Japan Eats

Recipe: Tebasaki to daikon no kurozuni (simmered chicken wingtips with daikon)

The perfect antidote to those winter blues

This is a popular (and inexpensive) dish usually eaten during the colder months in Japan. It can be served as either an appetizer or as a main course.

It’s worth keeping in mind that the browning of the chicken wings is important in giving the dish it’s deep and savory smell. I recommend you to adopt a similar approach when cooking thick negi (spring onions) or deep-fried tofu to be used in nimono or nabe.

Add the kurozu (black vinegar) to the chicken stock at the very end when cooking the chicken.

Tebasaki to daikon no kurozuni (simmered chicken wingtips with daikon)

Tebasaki to daikon no kurozuni (simmered chicken wingtips with daikon)

Ingredients (serves 4)

  • 600 g of chicken wings
  • 500-600 g of daikon (Japanese radish)
  • 30 g of ginger
  • 4 boiled eggs

Sauce

  • 2 tablespoons of sugar
  • 6 tablespoons of sake
  • 4 tablespoons of soy Sauce
  • 1 tablespoon of mirin
  • 2 tablespoons of black vinegar
  • 2 cups of cold water

Method

First, prepare the chicken wings. Cut off the very tip of the wings tips. Use the knife and cut the gristle, then break it with your hands. This is both for looks and to make the wings easier to eat.

Next, prepare the daikon. Peal it and slice into pieces 2 – 3 cm thick, then cut into half rounds or quarters. Now peal the ginger and cut it into 1 mm slices.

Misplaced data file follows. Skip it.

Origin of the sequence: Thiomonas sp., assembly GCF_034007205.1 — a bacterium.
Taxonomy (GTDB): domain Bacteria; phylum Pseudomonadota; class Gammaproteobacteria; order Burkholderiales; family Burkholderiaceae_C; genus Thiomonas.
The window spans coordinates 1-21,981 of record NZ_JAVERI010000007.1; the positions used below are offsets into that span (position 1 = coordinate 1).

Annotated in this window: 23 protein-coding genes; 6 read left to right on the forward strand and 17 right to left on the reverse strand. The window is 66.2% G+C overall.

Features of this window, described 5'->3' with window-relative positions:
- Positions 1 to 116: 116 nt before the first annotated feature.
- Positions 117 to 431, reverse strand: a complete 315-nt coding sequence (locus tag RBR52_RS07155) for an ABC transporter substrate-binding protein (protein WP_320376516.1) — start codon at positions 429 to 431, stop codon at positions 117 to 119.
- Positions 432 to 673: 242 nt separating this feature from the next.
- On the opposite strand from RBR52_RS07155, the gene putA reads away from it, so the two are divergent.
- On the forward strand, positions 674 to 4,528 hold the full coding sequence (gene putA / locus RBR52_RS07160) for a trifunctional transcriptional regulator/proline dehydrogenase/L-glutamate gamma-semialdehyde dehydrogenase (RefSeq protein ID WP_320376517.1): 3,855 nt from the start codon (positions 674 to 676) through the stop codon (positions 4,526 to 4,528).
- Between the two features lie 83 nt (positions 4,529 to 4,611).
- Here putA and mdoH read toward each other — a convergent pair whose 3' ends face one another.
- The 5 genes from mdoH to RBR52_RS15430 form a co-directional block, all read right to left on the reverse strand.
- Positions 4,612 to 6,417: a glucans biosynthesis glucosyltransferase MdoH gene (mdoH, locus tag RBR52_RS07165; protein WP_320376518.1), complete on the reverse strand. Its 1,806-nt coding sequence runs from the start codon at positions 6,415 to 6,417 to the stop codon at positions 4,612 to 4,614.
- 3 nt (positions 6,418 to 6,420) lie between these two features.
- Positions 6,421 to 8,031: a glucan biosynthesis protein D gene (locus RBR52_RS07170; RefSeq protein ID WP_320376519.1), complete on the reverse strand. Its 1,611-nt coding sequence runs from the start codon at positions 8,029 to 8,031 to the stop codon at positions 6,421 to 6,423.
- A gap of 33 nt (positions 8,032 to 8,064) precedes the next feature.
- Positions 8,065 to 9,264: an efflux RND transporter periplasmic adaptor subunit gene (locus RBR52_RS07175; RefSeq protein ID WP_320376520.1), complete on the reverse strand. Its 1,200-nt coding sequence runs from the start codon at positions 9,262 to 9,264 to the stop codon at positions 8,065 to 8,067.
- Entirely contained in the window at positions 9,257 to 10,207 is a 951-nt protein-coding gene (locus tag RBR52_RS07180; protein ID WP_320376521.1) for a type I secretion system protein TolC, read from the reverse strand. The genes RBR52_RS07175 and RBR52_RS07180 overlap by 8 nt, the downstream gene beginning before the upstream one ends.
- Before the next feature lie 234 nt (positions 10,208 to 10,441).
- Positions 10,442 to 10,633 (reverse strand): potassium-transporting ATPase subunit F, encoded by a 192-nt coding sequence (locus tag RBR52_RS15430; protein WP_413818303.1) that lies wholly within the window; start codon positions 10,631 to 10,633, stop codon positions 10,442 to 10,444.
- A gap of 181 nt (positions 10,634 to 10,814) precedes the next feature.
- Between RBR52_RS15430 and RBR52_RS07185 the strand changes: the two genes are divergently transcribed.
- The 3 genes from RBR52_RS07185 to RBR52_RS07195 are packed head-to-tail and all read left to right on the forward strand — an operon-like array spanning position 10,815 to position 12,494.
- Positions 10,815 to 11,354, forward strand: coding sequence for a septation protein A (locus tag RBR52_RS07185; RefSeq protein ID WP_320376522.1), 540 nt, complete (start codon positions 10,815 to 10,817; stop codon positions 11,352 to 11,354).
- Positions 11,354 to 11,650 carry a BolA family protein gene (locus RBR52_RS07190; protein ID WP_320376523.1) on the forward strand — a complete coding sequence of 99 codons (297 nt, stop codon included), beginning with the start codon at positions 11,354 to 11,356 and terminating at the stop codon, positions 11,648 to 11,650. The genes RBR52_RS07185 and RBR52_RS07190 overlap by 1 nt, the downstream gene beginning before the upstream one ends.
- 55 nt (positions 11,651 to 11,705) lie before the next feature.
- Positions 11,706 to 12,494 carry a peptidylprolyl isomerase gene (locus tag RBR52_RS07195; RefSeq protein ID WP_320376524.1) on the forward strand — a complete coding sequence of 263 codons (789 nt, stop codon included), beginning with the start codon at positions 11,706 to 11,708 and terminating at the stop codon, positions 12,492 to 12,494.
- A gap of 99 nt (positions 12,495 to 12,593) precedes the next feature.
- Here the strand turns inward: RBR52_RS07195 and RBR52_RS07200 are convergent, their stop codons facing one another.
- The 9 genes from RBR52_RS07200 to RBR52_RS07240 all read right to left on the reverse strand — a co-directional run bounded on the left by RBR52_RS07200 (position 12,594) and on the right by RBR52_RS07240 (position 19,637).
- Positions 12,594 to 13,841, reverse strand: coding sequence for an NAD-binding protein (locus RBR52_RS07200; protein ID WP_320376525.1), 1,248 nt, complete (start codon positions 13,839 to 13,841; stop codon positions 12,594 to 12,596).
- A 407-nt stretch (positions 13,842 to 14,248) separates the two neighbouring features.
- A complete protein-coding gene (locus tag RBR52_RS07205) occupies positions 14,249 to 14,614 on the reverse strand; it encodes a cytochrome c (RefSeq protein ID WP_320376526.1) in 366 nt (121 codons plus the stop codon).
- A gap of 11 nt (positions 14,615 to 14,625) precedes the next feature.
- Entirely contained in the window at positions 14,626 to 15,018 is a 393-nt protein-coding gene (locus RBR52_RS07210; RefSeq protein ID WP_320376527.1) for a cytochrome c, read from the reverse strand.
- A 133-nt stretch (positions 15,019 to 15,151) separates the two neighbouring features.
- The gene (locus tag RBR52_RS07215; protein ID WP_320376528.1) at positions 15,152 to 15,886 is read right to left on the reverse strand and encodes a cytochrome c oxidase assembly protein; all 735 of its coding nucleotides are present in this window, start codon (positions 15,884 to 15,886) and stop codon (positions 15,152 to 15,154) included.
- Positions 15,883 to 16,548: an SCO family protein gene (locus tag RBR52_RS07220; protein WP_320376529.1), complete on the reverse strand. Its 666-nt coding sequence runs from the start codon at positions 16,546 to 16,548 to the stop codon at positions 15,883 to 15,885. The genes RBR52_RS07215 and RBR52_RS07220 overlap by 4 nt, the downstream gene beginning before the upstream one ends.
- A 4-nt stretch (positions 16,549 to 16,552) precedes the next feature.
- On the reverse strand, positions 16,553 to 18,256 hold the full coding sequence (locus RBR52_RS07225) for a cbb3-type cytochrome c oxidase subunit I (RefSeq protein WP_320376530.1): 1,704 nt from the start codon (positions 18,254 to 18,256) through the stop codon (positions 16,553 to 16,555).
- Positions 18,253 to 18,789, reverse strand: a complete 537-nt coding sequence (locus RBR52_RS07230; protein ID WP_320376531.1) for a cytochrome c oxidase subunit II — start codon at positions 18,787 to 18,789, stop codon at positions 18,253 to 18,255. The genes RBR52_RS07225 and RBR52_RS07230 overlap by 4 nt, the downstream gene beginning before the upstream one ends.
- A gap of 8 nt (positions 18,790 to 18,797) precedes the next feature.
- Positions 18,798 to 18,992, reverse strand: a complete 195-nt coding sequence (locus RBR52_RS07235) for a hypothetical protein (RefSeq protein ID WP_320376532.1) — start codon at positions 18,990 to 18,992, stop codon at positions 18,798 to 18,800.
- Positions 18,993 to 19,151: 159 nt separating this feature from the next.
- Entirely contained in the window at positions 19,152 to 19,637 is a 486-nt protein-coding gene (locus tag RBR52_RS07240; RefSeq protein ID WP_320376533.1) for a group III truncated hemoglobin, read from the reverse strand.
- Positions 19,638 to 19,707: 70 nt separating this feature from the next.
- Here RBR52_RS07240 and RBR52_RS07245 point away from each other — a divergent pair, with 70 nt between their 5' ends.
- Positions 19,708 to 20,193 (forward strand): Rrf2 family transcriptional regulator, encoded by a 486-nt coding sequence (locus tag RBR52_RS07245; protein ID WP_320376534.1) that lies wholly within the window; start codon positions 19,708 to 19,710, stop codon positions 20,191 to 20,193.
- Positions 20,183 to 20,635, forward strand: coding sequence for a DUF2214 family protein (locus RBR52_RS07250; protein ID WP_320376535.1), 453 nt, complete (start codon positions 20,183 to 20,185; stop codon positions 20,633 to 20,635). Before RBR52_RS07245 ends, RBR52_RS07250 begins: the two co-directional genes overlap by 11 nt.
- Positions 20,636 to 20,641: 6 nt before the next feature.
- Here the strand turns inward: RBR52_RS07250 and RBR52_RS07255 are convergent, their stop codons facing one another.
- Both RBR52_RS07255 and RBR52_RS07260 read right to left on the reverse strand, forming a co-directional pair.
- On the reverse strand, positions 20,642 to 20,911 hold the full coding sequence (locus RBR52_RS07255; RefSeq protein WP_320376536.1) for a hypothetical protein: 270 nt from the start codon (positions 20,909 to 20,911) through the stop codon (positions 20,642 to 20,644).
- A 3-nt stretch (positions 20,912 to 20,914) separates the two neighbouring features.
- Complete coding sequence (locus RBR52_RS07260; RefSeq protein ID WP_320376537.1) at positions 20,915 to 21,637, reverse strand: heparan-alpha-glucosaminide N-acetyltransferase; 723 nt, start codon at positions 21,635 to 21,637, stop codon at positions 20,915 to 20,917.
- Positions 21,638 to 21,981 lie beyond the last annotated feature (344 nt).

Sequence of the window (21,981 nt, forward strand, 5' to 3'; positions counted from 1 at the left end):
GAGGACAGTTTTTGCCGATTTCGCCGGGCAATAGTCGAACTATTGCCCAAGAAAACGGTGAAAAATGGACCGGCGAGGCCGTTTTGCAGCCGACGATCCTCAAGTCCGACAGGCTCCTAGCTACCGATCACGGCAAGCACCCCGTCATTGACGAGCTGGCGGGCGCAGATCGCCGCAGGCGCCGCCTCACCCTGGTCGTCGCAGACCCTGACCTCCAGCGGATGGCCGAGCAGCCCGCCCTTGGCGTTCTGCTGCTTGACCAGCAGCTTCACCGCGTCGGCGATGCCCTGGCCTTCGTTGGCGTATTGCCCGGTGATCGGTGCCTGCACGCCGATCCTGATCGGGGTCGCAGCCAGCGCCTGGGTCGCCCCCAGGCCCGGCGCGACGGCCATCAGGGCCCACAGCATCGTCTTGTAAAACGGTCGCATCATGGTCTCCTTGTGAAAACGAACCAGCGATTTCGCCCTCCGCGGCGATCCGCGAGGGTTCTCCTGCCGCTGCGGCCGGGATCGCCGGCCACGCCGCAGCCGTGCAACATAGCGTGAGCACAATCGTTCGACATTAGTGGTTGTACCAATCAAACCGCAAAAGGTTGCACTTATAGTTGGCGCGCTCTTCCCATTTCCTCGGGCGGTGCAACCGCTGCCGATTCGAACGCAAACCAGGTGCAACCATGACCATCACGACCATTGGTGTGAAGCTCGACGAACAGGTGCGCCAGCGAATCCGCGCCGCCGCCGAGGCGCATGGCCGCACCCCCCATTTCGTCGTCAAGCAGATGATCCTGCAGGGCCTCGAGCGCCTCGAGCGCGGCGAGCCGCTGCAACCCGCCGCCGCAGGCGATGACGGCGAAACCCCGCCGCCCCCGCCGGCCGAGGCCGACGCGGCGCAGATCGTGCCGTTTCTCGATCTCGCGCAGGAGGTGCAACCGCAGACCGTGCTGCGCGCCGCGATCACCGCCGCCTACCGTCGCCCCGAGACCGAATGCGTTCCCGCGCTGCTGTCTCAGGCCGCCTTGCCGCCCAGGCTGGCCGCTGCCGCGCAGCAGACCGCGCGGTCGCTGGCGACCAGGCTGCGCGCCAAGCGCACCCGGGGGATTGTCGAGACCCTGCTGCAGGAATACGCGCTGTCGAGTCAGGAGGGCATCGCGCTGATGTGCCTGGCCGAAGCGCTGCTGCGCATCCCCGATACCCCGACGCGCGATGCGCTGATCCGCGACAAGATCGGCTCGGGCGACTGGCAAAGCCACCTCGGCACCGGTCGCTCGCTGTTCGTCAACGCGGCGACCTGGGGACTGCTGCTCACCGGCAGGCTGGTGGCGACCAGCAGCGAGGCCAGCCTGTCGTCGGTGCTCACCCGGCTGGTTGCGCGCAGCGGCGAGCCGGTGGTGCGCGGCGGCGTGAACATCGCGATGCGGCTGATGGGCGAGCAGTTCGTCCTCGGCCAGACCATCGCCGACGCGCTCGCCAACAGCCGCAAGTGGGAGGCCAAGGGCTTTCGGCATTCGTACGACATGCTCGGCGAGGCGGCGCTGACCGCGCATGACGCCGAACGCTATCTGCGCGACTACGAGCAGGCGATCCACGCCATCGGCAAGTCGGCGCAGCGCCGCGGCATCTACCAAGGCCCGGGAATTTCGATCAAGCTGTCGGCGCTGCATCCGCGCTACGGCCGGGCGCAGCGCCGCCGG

Place a casserole dish on the gas table, pour 3 tablespoons of vegetable oil into the pot and warm it on the low to medium heat.

Remove the liquid on the chicken wings with a paper towel and then sauté with the skin face down until they are browned.

Be patient and don’t turn them around often so as to brown them. Don’t worry – the skin won’t stick to the bottom of the casserole if you brown them enough.

Add all the ingredients for the sauce  except the kurozu (black vinegar). Next, drop the ginger and daikon into the casserole dish and turn up the heat to medium-high.

Once the liquid comes to the boil, turn it down to a low heat and put the lid on. Simmer for about 30 minutes until the daikon becomes soft.

While you’re cooking the soup, prepare the boiled eggs. I am sure that everybody knows how to do that…!

Once the eggs are cooked, move them to a cold bowl of water and let them sit in the bowl for 2-3 minutes, then remove the shells.

Confirm the daikon is soft and add the kurozu and the boiled egg. Cook for another 10 minutes with an otoshibuta (a drop lid made from paper) over the ingredients. For instructions on how to prepare one, click here.

Serve the chicken wings, daikon and egg halves, taking care to arrange the ingredients so they look good on the plate.

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